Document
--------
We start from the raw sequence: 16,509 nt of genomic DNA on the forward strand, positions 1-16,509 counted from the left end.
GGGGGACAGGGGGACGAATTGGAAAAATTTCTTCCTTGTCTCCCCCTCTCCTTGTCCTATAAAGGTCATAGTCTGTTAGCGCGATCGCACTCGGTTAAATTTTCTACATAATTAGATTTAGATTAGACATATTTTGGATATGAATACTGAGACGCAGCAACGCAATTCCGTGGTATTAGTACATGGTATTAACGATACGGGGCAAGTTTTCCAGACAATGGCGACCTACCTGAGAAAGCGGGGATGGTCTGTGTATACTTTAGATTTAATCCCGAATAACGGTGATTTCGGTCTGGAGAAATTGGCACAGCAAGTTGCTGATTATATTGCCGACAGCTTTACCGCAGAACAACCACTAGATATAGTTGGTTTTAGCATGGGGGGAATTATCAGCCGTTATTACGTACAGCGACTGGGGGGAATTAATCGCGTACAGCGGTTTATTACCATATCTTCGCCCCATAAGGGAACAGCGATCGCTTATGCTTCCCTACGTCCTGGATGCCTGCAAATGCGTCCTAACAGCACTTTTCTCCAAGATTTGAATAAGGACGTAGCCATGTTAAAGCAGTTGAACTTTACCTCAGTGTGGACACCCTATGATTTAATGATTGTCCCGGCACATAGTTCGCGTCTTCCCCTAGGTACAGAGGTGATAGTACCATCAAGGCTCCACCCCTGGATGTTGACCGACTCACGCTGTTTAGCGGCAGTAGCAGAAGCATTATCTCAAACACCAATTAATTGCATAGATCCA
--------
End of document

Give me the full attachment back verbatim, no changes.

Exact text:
We start from the raw sequence: 16,509 nt of genomic DNA on the forward strand, positions 1-16,509 counted from the left end.
GGGGGACAGGGGGACGAATTGGAAAAATTTCTTCCTTGTCTCCCCCTCTCCTTGTCCTATAAAGGTCATAGTCTGTTAGCGCGATCGCACTCGGTTAAATTTTCTACATAATTAGATTTAGATTAGACATATTTTGGATATGAATACTGAGACGCAGCAACGCAATTCCGTGGTATTAGTACATGGTATTAACGATACGGGGCAAGTTTTCCAGACAATGGCGACCTACCTGAGAAAGCGGGGATGGTCTGTGTATACTTTAGATTTAATCCCGAATAACGGTGATTTCGGTCTGGAGAAATTGGCACAGCAAGTTGCTGATTATATTGCCGACAGCTTTACCGCAGAACAACCACTAGATATAGTTGGTTTTAGCATGGGGGGAATTATCAGCCGTTATTACGTACAGCGACTGGGGGGAATTAATCGCGTACAGCGGTTTATTACCATATCTTCGCCCCATAAGGGAACAGCGATCGCTTATGCTTCCCTACGTCCTGGATGCCTGCAAATGCGTCCTAACAGCACTTTTCTCCAAGATTTGAATAAGGACGTAGCCATGTTAAAGCAGTTGAACTTTACCTCAGTGTGGACACCCTATGATTTAATGATTGTCCCGGCACATAGTTCGCGTCTTCCCCTAGGTACAGAGGTGATAGTACCATCAAGGCTCCACCCCTGGATGTTGACCGACTCACGCTGTTTAGCGGCAGTAGCAGAAGCATTATCTCAAACACCAATTAATTGCATAGATCCA